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An anonymous student writes about the abuse she suffered at the hands of her boyfriend and offers some advice on how to spot the signs of an abusive partner.

As third year students, there are many pressures on us – to get that 2:1; line up that career; squeeze every Bristol night out you can before the terrifying move out into the big world (or back home to mum and dads).

Having racked up a small fortune in debts and tears obtaining a degree, I live with the frustration that my last five months of university have been marred by an abusive relationship.

Around my twenty-first birthday and my dissertation hand-in date, I returned home from the holiday from hell with my ex-boyfriend and broke down, beginning my journey into awareness of the domestic abuse I had suffered at his hand.

Romanticising abusive patterns of behaviour is a very real and typical reaction, but there are some things you can’t excuse.

You cannot excuse bruises.

You cannot excuse having your social media controlled and being refused access online without being monitored.

You cannot excuse being made to see sex as the least you can do for your abusive partner, agreeing to sexual acts which make you feel uncomfortable and worthless in a blind hope to pacify someone.

You cannot excuse being made to agree to your own poor character.

It can be difficult to recognise abusive behaviour, especially when an abusive partner will often make excuses. You MUST learn the signs of abusive behaviour to stay safe.

Listing the acts committed against me reduces my ordeal to gossip; rather, I’d like to advise any man or woman on how to spot the signs and how to act.

Firstly, DO NOT IGNORE THE SIGNS. It seems obvious to an outsider what counts as abuse, but it is likely your partner will convince you that you’re overreacting and are horrible for even considering their behaviour as abusive.

If it is safe to do, talk to a third party. If telling someone is impossible, use the online tests available.

Having recognition that you’re not going mad, this is wrong and something must change, may help you to act.

Within one search I found the following site with a test:

Having answered YES to the majority of the questions, I was surprised by the concluding statement: ‘If you answered yes to one or more of the above questions, this indicates that you may be experiencing domestic abuse.’

Recognise that you do not need a long list of abusive behaviours to class your relationship as abusive. Do not wait for more. One incident is enough.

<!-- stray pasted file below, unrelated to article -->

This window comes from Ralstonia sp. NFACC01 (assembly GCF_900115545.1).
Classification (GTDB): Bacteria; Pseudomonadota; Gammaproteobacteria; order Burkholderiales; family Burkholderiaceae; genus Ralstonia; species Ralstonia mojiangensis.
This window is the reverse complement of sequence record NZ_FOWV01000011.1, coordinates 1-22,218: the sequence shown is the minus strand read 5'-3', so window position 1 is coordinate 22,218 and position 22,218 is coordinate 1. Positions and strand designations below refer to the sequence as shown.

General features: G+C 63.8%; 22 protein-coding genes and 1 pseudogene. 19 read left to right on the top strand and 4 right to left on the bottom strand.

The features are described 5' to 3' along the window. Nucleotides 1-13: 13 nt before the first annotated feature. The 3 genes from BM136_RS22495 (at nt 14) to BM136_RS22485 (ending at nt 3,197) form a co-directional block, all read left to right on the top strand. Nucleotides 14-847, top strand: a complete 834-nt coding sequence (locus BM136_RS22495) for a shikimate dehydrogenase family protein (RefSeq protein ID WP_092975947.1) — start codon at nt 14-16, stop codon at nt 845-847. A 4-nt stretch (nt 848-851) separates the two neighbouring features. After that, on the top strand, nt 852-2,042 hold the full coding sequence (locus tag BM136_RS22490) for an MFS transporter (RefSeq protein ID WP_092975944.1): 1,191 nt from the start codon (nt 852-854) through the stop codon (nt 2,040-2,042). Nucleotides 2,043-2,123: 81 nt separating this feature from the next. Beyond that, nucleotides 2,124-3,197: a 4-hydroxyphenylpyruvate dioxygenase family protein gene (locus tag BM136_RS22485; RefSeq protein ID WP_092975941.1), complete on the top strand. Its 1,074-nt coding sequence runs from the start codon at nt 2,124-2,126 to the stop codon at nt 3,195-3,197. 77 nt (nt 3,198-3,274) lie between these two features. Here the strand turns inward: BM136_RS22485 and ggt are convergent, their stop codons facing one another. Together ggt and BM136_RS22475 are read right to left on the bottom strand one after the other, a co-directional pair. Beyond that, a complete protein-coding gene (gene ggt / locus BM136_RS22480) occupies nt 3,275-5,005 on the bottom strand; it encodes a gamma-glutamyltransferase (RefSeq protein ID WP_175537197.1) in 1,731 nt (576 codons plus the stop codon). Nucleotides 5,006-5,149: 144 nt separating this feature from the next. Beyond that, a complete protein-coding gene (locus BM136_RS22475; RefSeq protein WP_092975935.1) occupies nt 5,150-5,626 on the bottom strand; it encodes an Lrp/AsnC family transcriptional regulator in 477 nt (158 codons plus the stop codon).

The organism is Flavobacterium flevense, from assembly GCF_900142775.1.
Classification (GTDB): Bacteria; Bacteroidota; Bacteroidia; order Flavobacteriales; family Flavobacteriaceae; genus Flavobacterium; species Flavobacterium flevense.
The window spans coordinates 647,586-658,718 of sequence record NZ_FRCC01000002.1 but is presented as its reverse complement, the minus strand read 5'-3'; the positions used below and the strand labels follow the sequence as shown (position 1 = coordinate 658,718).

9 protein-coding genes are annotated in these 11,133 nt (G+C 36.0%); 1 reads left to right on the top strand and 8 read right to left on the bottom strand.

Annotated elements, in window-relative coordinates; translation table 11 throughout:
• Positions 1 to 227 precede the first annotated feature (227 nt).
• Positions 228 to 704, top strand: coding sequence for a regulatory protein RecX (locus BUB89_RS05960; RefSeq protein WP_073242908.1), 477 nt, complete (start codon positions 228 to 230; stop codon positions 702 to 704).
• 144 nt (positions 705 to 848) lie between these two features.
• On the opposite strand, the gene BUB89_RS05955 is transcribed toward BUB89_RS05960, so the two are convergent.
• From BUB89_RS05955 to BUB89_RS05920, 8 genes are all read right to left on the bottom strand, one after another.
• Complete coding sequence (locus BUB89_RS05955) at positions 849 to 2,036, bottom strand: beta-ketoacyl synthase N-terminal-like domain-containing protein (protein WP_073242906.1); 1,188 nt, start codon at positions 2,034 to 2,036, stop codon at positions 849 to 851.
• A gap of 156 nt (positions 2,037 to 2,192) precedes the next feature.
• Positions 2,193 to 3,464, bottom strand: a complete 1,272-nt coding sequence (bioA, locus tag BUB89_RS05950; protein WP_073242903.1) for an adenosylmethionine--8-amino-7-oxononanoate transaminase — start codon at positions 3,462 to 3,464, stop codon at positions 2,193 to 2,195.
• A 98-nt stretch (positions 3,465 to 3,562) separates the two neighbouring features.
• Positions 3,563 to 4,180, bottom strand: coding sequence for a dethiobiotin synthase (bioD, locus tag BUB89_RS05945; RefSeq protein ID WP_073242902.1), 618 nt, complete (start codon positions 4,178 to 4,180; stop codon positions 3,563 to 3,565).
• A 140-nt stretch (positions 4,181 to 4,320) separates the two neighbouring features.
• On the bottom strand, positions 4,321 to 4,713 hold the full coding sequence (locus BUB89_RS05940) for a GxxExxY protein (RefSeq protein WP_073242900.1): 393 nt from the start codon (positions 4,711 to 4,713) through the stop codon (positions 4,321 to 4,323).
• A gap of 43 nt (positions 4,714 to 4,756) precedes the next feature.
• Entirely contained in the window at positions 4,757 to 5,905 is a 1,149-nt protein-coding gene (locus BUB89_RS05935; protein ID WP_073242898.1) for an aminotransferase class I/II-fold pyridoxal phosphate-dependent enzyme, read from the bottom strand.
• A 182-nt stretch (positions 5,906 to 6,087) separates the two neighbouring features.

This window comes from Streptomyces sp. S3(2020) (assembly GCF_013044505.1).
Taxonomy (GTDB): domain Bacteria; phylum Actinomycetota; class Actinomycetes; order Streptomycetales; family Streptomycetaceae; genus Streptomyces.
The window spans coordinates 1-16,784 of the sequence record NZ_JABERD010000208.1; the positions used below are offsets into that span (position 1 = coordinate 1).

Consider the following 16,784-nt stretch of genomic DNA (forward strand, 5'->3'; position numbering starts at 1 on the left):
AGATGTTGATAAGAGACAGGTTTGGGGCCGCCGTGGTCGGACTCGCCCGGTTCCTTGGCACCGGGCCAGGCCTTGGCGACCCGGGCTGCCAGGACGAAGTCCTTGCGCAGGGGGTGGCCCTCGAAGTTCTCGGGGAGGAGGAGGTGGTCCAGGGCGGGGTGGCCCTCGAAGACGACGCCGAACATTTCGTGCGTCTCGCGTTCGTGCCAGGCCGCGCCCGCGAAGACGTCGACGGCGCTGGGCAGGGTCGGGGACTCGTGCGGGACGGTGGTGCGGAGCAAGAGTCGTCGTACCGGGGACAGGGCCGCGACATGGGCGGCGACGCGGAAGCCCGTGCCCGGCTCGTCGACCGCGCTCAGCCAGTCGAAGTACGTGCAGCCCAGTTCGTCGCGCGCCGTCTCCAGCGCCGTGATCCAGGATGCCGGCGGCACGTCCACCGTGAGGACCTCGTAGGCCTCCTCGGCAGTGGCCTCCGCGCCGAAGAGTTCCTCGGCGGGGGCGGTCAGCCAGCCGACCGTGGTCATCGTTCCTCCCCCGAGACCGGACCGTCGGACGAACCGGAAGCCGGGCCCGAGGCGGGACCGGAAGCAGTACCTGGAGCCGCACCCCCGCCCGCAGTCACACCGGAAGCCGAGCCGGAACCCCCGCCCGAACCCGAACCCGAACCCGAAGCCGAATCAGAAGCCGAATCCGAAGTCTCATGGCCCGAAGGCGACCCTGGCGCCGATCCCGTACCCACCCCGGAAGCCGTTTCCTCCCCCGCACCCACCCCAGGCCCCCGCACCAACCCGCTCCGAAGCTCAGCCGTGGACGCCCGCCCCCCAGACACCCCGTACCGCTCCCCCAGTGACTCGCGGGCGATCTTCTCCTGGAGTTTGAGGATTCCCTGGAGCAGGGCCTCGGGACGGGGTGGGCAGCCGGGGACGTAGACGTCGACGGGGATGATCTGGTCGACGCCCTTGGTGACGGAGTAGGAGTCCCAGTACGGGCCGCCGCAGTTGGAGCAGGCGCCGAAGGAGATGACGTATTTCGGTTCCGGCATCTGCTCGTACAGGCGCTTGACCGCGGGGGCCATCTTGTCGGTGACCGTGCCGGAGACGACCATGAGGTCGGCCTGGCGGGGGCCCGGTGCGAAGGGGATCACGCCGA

Abuse is defined as any controlling, coercive, threatening, belittling or violent behaviour. If you recognise this pattern of behaviour, act.

What to do when in an abusive relationship:

  • Recognise what may make your partner angry and ways in which they are pacified. Preventing an outburst, though not always possible, is best in the short-term for preventing further abuse.
  • Speed-dial – if safe to do, have emergency and domestic support line numbers in your phone or available to you in the case of an emergency.
  • Form escape plans – it is vital that you are aware of the worse-case scenario and have prepared for it. Your SAFETY, not your RELATIONSHIP, must take priority. If it’s as simple as hiding some money for a quick escape, do it.
  • Know your risk areas – if you are being abused in the kitchen, move to a room where there are few objects which could be used against you. Hide things you think may be used as weapons.

What to do when leaving or out of an abusive relationship:

  • Going to the police can be daunting and not always the right thing to do for you. I cannot advise the best or safest route to go down, but I can recommend Victim Support, an organisation centred on such incidences and informed enough to advise you on your next steps.
  • Do not belittle the danger you may be in. It is better to be safe than sorry.
  • The first weeks after leaving an abusive relationship are when you’re at your highest risk:
    • Block any mediums through which your ex may try to contact you; NEVER RESPOND – responding, even if to say you have left them, gives your partner power over you once more.
    • NEVER TRAVEL ALONE – though it may seem an overreaction, you are not simply preventing violence against you but emotional manipulation. An abusive partner is clever enough to convince you to have them back in your life.
    • Alter your routines where possible.
  • Inform your employers or education institute on what has happened, preventing this from impacting on your work life anymore.
  • Don’t be afraid of 999 – you are not wasting time if you feel in danger.

There is a wealth of information online on how to recognise, act and move on from domestic abuse.

What I want any readers to take away from this short article, however, is the reality that it could be you.

I could not accept my abuse because I thought ‘surely this can’t be happening to me, I must be overreacting.’

WRONG. Abuse can take any form, be directed at any person, and impact a life irreversibly.

Be aware. Recognise the signs. Act.


Thank you to this anonymous student for sharing their story.

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